Where are the numbers on Peaceful, Just and Inclusive Societies?

The COVID-19 pandemic has thrown into sharp relief why well-functioning, responsive governments at local and national levels, are fundamental to an effective response and recovery from the pandemic. In some countries, governments were quick to put in pandemic response measures that were effective in mitigating the crisis. In others, the response was inadequate, or the measures put in place veered towards exploitative, mired in of corruption and mismanagement, resulting in the devastating loss of lives. The consequences of the pandemic have been felt deeply in terms of health and the economy but has also resulted in already fragile social contracts between citizen and state pushed to a breaking point in some contexts.

But data on these measures of peace, justice and inclusion are few and far between. Despite commitments to collect data on SDG 16 as part of the 2030 Agenda for Sustainable Development, we still have a long way to go to develop a robust understanding of progress in these areas.

SDG 16

The Sustainable Development Goals included Goal 16, recognizing that peace, justice and inclusion are the fundamental building blocks upon which the 2030 Agenda is based. But data on much of the indicators is still missing. In Asia, for example, according to the 2021 ESCAP report only 1/3 of SDG 16 indicators have data available.

The data we have shows some signs of global progress. Intentional homicide has reduced overall from 6.8 per 100,000 population in 2000 to 5.9 in 2015 and 5.8 in 2018. Conflict-related deaths have been decreasing since 2018, with a current five civilians per 100,000 people killed in armed conflicts. The representation of women in parliament has increased by 0.6%, reaching the highest percentage ever of 25.5% and the number of Independent National Human Rights Institutions increased from 70 in 2015 to 82 in 2020.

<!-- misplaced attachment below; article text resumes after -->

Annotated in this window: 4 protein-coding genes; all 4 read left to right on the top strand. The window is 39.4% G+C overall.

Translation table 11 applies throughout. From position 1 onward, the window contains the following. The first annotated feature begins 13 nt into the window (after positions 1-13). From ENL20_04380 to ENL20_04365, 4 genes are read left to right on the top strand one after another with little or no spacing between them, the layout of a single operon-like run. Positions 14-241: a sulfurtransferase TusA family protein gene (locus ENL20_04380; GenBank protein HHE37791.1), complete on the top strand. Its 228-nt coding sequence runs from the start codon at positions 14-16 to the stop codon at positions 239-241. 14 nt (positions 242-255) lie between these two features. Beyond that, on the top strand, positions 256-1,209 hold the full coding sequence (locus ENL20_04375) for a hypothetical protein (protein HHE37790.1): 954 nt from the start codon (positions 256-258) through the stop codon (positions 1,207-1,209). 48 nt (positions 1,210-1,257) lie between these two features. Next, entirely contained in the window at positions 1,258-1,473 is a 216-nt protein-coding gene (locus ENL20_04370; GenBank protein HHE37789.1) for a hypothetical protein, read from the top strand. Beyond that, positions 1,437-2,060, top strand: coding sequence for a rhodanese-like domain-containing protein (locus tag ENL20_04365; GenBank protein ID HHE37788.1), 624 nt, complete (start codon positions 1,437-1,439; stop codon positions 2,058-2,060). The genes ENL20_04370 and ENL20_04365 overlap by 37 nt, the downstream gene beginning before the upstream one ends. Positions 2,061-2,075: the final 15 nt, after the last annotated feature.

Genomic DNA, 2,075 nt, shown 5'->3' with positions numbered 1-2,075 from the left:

However, other indicators such as rates of pretrial detention are stagnating. And if you scratch under the surface of the picture above, we see gaping holes in terms of the availability, understanding and investment in governance data. Are people satisfied with governance services? What are the particular types of legal problems that are prevalent? Who do people turn to resolve their disputes? Do certain population groups face discrimination at higher rates? Does corruption impact different population groups differently?

SDG 16 Survey Initiative

One of the reasons for the lack of data, particularly on the survey-based indicators of SDG 16, has been the diversity of operations necessary to collect the data required. Surveys are costly and the more operations a country needs to conduct, the less likely it will be that it will have the financial capacities to implement all.

The challenge lies at two levels. First, the coordination in the development of sound methodologies that do not burden the already stretched statistical systems. Second, the existence of mechanisms applicable in a diverse set of contexts but not neglecting the need for national contextualization.

In the statistical arena, this translates into a call for coordination between different partners, at national and international levels, to take forward measurement of thematic areas such as governance, violence, access to justice, corruption, discrimination and trafficking in persons. To respond to this demand, the United Nations Development Programme, the United Nations Office on Drugs and Crime, and the Office of the United Nations High Commissioner for Human Rights have developed the Sustainable Development Goal 16 Survey Initiative, with one single methodology to collect data on the majority of the SDG 16 indicators.